Maine Airport Mulling New Rules for Taxicab Businesses

Mar. 9--BANGOR -- Taxicab drivers who do business at Bangor International Airport may be required to comply with new rules.

The proposed rules, which address such areas as conduct, traffic and movement considerations, vehicle conditions operational requirements and dress standards, were presented during a Tuesday meeting of the city's taxicab regulation committee.

Developed by BIA staff, the rules were developed in response to past problems involving service, complaints and illegal substances, Assistant Airport Director Tony Caruso said during a meeting in the airport's pilots lounge.

As Caruso sees it, taxi drivers and their cabs are part of the city's effort to put its best foot forward when it comes to welcoming visitors.

"It's their first impression of Bangor," Caruso said. "We want it to be a pleasant one."

To that end, Caruso and other airport staff researched rules for taxi drivers based at other airports, including those in Portland and Manchester, N.H.

Under the rules airport officials are contemplating, cab companies that want to do business at BIA would need to purchase a decal and access permit from the city.

Among other things, cabs based at BIA would have to be insured, inspected and clean inside and out. Drivers would need to be courteous, clean and sober.

Access to the airport could be suspended or revoked for such violations as refusing a fare without just cause, overcharging fares, use of foul language and operating without a permit.

Proposed penalties for violating the rules could be: a warning and suspension of up to seven days for the first offense; a 90-day suspension for the second offense; a revocation of the company's access permit. Violations involving criminal conduct or any threatened harm to a person would lead to permanent suspension of work privileges at BIA, according to the draft policy distributed to committee members this week.

The draft rules will be discussed in more detail during the taxicab panel's next meeting, which likely will be held next month.

In the meantime, the rules will be circulated among members of the city's taxi industry.

Sangerville municipal budget up for review



SANGERVILLE -- A proposed 2006-2007 municipal budget that reflects an increase in appropriations of $35,428 over this year's spending plan will be presented to voters at the annual town meeting.

Included in the budget is $2,800 for the installation and first year's maintenance of a flashing traffic beacon at the four-way intersection in the village. The total cost of the installation is $8,000, of which the Department of Transportation will pay 75 percent. Some residents petitioned town officials to have a four-way stop at the intersection but state officials support a flashing beacon instead.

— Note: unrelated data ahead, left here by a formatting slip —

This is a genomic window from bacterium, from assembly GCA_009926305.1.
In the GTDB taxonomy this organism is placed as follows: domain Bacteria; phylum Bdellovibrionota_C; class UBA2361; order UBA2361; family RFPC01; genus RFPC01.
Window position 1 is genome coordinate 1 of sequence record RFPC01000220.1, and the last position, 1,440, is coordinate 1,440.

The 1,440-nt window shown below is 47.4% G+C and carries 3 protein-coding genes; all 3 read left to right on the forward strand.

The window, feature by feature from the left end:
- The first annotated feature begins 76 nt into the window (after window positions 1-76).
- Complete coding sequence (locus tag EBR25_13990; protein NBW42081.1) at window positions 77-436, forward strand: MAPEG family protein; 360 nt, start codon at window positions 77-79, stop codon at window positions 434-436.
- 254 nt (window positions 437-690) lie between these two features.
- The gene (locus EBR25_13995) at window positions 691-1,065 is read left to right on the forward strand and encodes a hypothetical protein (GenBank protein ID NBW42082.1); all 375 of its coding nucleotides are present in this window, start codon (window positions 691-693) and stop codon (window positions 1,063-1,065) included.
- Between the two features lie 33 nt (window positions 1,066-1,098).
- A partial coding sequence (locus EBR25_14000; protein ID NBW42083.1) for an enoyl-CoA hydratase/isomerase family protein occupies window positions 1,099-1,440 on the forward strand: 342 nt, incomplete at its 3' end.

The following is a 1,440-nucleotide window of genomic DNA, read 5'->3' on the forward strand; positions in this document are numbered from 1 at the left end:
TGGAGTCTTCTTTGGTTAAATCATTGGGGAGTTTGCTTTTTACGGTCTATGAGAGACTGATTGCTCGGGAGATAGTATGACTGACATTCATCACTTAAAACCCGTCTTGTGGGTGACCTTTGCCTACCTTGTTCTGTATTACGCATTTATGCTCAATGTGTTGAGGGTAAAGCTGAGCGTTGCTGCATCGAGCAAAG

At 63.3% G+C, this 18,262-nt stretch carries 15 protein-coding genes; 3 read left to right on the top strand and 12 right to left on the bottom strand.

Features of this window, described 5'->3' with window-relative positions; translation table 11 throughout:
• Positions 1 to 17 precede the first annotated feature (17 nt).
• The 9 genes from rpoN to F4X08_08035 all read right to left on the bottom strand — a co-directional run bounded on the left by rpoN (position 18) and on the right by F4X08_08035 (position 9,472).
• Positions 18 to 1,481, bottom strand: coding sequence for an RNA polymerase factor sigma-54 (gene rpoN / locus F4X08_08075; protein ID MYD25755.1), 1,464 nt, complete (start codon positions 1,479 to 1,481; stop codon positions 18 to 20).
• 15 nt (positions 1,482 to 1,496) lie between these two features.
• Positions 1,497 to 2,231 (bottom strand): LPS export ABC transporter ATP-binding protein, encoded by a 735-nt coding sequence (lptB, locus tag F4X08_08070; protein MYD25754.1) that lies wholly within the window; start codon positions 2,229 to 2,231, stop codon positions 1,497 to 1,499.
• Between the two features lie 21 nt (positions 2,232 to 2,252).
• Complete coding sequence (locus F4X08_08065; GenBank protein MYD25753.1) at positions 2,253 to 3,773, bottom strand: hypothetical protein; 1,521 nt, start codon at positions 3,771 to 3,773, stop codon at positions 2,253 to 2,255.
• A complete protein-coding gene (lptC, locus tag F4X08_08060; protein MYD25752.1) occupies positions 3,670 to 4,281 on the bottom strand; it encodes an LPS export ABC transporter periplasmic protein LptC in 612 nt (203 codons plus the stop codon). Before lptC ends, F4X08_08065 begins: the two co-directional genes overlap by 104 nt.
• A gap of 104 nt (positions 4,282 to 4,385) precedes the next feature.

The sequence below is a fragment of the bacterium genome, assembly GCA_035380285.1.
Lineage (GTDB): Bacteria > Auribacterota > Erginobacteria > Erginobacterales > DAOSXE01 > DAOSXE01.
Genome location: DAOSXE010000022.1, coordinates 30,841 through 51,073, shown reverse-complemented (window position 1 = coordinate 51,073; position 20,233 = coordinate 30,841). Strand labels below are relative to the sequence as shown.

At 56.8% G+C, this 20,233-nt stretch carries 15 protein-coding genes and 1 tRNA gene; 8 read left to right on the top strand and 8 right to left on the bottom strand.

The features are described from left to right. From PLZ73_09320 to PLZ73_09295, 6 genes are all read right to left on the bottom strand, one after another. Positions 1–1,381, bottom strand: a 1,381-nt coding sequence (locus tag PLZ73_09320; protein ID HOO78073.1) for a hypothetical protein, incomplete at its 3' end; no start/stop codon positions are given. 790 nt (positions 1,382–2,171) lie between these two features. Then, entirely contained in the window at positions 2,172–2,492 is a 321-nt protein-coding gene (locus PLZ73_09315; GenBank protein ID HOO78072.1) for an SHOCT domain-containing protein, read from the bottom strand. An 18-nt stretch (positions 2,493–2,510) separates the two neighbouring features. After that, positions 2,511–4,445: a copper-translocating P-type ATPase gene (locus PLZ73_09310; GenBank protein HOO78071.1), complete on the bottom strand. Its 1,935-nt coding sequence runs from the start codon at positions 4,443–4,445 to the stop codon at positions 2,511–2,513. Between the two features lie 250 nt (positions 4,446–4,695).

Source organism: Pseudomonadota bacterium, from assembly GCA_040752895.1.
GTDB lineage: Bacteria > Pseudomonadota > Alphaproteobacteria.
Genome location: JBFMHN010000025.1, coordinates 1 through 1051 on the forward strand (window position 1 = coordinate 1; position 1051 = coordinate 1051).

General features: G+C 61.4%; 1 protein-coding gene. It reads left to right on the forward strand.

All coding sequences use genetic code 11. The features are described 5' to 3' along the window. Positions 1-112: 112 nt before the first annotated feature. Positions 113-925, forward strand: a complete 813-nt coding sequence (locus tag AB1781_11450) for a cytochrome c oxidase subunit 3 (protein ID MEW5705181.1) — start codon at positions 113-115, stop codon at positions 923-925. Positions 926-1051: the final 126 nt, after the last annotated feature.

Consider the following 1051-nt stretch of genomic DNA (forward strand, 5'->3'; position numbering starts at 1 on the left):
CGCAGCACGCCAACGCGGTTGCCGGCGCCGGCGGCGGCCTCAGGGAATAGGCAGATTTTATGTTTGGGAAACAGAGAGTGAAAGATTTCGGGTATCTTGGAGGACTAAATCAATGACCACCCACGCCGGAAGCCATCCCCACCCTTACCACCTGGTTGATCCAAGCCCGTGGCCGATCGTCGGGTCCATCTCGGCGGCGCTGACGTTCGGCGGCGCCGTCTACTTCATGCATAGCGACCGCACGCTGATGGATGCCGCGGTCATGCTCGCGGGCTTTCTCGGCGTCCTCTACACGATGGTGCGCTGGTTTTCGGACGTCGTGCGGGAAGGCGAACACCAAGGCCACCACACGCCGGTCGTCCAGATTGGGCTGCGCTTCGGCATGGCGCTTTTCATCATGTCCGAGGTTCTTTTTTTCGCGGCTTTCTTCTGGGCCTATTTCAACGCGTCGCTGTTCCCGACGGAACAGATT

The town meeting will be held at 9 a.m. Saturday, March 25, in the fire station. A noon luncheon will be offered by the Sangerville Historical Society.

"In most of the municipal areas, we've held pretty tight," Sangerville Town Manager Dick Drummond said Monday, of the proposed budget.

Voters will need to ratify an overdraft of about $55,000 attributed mostly to road maintenance, public works and the garage operation. With those overdrafts in mind, selectmen and the budget committee have recommended using $200,000 from surplus to reduce the tax commitment, rather than the traditional $250,000.

The budget also includes performance-based increases in pay for town employees that average about 4 percent, according to Drummond.

Drummond said residents will be asked to borrow $90,000 over a two-year period to improve the remainder of the Silvers Mills Road. They also will be asked to raise $45,000, which either will be spent on capital improvements or held for the first year's loan payment in 2007.

A request to spend $16,000 at the former Abbie Fowler Elementary School for a restroom that complies with the Americans with Disabilities Act also will need voter action. Local businesses rent space in the school, a source of about $20,000 in revenue for the town.

Axes, infrared sensor stop Lincoln blaze



LINCOLN -- Firefighters used axes and an infrared sensor Wednesday to keep a fire that began, possibly with a spark thrown from an exterior chimney pipe, from spreading inside a house on South Road about a mile from Lee.

No one was injured and the house was slightly damaged, firefighters said.

The incident began at about 7:05 p.m., when residents at 355 South Road noticed heavy smoke outside the house. When firefighters arrived, they saw fire was burning black plastic sheeting that had been skirted around the entire foundation, Deputy Chief Hervey Clay said.

It appeared that sparks from the elbow joint of the stovepipe had fallen onto the sheeting and ignited it, in turn burning several small spots in the house's wood siding, Clay said.

"The house would really have caught if we didn't put it out," Clay said. "Plus it was a very difficult fire to get at in the woods there."

Firefighters used the sensor to detect hot spots in the siding, then cut the spots away with axes and doused them, Clay said.

Two Lincoln fire engines and a tanker -- about 22 firefighters in all -- handled the fire, which was reported under control at 7:40 p.m., firefighters said. The Lee Fire Department also responded to a mutual-aid call.

The fire was the second in two days that firefighters fought successfully. A family was left homeless and three pets died Tuesday in a fire that gutted most of the interior of a trailer and attachment at 29 Highland Ave., firefighters said.

That fire might have started with a malfunctioning coffee machine, firefighters said. A state fire marshal is investigating.